Feature – Developing the European dimension in Sport
10.08.2012, 17:54 (CET)
An estimated four billion people worldwide are watching the 30th modern edition of the Olympic Games in London this August. With more than 10,500 athletes from 36 different sports taking part, sport undoubtedly holds a global reach, while it constitutes the biggest civil movement in the European Union. Since the Lisbon Treaty entered into force in 2009, the EU has acquired a supporting competence with a potential impact on the lives of millions.

In Europe, according to a Eurobarometer survey conducted in the previous decade, approximately six out of ten Europeans participate in sporting activities on a regular basis within or outside some 700,000 clubs, which themselves form part of an abundance of associations and federations.

Either in an active or passive sense, the role of sport in European society is all-encompassing and possesses significant economic and social dimensions, including health promotion, education, cultural and recreational.

Role of the European Union in sport

With sport proving to be a significant contributor to the EU’s objectives of solidarity and prosperity, the European Commission (EC) has sought to provide a strategic orientation on the role of sport in Europe.

The EC’s first comprehensive policy on sport at an EU level was devised in 2007 and sought to, among others, encourage debate among stakeholders on specific issues and to enhance visibility and coordination in EU policy-making regarding sports.

“The role of the EU in sport has been the subject of discussions since the Nineties, when European athletes asked the European Court of Justice to rule on whether certain sporting rules were compatible with EU law and, in particular, with the free movement of people”, says the European Commissioner for Education, Culture, Multilingualism, Youth and issues of Sport, Androulla Vassiliou.

“Since that landmark Bosman case in 1995, which was about the right of professional football players to find a new employer in another EU Member State, discussions on the role of the EU intensified leading up to the Lisbon Treaty” she adds.

The Lisbon Treaty, which came into force in December 2009, further developed the first policy and included specific provisions in the field of sport. It gave the EU a formal competence on sport, in supporting, coordinating and complementing sport policy measures taken by Member States.

The Treaty, which enabled the EC to develop a specific EU sports programme that would look to better promote sport in other EU policy areas such as health and education, also allocated a budget.

Providing added value to sport from an EU level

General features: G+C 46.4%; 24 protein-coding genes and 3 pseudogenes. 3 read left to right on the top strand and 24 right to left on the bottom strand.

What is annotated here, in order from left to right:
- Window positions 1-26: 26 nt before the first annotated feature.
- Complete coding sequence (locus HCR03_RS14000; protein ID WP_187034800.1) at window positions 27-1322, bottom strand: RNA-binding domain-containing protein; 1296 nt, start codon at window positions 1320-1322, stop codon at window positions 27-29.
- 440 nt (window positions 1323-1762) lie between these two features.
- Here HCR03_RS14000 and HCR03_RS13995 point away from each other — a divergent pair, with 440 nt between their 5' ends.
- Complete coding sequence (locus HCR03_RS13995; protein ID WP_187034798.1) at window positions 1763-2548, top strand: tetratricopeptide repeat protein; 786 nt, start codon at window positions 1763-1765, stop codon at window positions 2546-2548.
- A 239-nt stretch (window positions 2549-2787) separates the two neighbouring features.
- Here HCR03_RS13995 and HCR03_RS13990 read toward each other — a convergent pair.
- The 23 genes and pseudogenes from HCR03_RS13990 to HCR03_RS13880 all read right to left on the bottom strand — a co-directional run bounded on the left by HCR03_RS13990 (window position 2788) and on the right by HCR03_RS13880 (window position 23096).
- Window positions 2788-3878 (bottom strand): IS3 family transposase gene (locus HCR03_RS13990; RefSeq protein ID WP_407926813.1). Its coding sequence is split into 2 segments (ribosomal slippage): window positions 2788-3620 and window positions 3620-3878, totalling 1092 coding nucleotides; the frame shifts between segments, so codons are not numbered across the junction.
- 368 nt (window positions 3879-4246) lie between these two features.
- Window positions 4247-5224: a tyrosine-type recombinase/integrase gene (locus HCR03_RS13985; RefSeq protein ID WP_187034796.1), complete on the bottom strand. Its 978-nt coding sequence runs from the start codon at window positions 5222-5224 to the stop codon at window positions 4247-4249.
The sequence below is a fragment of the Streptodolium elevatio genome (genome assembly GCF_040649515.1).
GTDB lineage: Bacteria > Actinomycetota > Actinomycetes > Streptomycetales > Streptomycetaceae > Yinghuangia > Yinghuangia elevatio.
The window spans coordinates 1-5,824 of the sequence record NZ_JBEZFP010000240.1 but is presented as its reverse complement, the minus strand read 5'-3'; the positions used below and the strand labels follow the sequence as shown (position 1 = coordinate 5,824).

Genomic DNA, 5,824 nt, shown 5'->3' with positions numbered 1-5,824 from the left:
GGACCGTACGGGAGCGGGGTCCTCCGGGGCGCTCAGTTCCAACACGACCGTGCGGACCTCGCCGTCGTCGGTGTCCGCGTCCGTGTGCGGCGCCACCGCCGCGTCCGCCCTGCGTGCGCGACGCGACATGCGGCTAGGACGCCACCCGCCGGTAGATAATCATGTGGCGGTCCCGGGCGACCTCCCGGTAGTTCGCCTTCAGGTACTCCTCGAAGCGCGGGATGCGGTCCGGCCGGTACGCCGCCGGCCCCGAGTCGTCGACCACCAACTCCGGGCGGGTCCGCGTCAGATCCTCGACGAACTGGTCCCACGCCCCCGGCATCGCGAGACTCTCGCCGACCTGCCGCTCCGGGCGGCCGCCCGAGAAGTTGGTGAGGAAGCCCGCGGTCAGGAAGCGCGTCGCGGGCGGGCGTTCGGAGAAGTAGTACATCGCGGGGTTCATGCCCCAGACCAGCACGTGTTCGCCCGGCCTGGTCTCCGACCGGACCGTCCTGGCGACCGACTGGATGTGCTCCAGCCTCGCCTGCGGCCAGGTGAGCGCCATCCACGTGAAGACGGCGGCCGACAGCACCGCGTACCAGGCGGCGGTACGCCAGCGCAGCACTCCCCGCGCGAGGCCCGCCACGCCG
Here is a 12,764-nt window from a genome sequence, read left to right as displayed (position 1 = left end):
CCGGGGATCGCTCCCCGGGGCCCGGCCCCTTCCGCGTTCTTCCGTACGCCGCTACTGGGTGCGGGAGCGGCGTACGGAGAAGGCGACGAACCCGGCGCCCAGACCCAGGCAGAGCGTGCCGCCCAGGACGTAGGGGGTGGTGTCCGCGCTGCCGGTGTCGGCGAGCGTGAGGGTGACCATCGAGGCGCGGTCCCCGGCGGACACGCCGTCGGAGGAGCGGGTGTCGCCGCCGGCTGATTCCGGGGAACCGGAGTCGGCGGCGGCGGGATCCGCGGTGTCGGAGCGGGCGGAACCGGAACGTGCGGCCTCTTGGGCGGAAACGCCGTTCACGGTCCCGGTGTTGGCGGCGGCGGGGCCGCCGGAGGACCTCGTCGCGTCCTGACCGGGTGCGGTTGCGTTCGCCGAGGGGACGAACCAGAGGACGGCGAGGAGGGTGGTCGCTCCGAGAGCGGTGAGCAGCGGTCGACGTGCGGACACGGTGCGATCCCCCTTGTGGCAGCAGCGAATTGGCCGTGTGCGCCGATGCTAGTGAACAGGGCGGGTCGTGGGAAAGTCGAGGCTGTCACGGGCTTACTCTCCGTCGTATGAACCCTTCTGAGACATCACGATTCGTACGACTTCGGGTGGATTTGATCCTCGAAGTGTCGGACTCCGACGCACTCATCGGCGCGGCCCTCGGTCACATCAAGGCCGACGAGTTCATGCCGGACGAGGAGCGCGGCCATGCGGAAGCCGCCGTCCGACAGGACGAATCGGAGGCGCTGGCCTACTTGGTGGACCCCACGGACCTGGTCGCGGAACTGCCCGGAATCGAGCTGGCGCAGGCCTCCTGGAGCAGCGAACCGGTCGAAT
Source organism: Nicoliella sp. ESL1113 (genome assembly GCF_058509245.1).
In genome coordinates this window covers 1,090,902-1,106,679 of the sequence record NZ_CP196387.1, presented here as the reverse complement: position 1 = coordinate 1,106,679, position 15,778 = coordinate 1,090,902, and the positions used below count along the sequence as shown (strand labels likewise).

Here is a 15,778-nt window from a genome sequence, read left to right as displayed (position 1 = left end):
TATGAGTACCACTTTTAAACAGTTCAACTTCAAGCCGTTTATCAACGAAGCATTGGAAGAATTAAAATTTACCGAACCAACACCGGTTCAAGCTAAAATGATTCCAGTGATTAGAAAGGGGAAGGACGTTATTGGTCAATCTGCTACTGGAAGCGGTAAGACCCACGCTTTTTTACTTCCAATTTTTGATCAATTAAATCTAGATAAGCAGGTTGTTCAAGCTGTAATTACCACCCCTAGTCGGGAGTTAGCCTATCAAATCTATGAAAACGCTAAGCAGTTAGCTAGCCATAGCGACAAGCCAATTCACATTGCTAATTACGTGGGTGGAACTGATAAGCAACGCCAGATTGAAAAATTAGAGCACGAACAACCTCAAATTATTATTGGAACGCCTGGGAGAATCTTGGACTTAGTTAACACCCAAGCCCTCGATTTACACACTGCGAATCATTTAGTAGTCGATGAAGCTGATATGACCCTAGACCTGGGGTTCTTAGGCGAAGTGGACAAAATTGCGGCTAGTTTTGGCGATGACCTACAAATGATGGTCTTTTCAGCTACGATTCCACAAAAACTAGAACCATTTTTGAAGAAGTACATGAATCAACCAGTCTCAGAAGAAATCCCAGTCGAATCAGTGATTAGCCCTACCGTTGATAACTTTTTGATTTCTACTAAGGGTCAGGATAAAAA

The European Commission recognises that the specificity of sport needs to be taken into account when developing policy, provided that EU law for free movement, non-discrimination and competition is respected. With this in mind, the Commission encourages self-regulation in sport.

Governance of sport organisations within the EU is primarily the responsibility of member states through their national sports associations and the independent European and international sports governing bodies, which look to organise and promote their relevant sports.

The current set up means that EU sports law is restricted to “soft law”, which limits the action of the EU to recommendations and dialogue aimed at supporting the actions of member states and to provide assistance where appropriate.

“The EU’s complementary role can help address transnational challenges by ensuring a coordinated approach to the fight against doping, fraud and match-fixing or the activities of sports agents. It also provides a platform for exchange of information and best practices and can help remedy the lack of comparable data on the EU sports sector”, said Commissioner Vassiliou.

The 2011 Communication on ‘Developing the European Dimension in Sport’ outlines the Commission's priorities for EU-level cooperation in sport for the coming years and puts forward concrete measures to enhance the societal, economic and organisational dimensions of sport.

With regard to how the EU can go about developing a European Dimension in Sport, Commissioner Vassiliou referred to the proposed measures of the first "EU Work Plan for Sport", adopted in May 2011, which include both policy measures and funding.

 “The EU Council set priorities for action for 2011-2014 on which Member States together with the Commission are expected to deliver. They cover fields such as the fight against doping, promotion of health-enhancing physical activity, guidance for dual careers in sport, development of comparable sport statistics and match-fixing”, she explained.

EU Sport Forum – An occasion for dialogue

These issues – and in particular the scourge of match-fixing – will be highlighted during the EU Sport Forum organised by the Cyprus Presidency, taking place on September 20 in Lefkosia (Nicosia) on the sidelines of the Informal Meeting of EU Ministers for Sport. 

The forum, established as an annual event since 2007, is the widest platform providing for exchange of views on EU sport matters, with the intention of providing for a more efficient dialogue structure on sport at an EU level.

“The four previous EU Sports fora proved to be extremely useful in bringing together all relevant stakeholders and in facilitating the exchange of views with regard to important issues concerning sport and society through sport”, said the Director of the Cyprus Sports Organisation, Mr Costas Papacostas.

The EU Sports Forum is expected to bring together over 300 participants, including representatives from sports movements and officials from members states and the EU institutions, and will discuss the issues of match fixing, doping and the link between sports and health.


19.09.2012 - 20.09.2012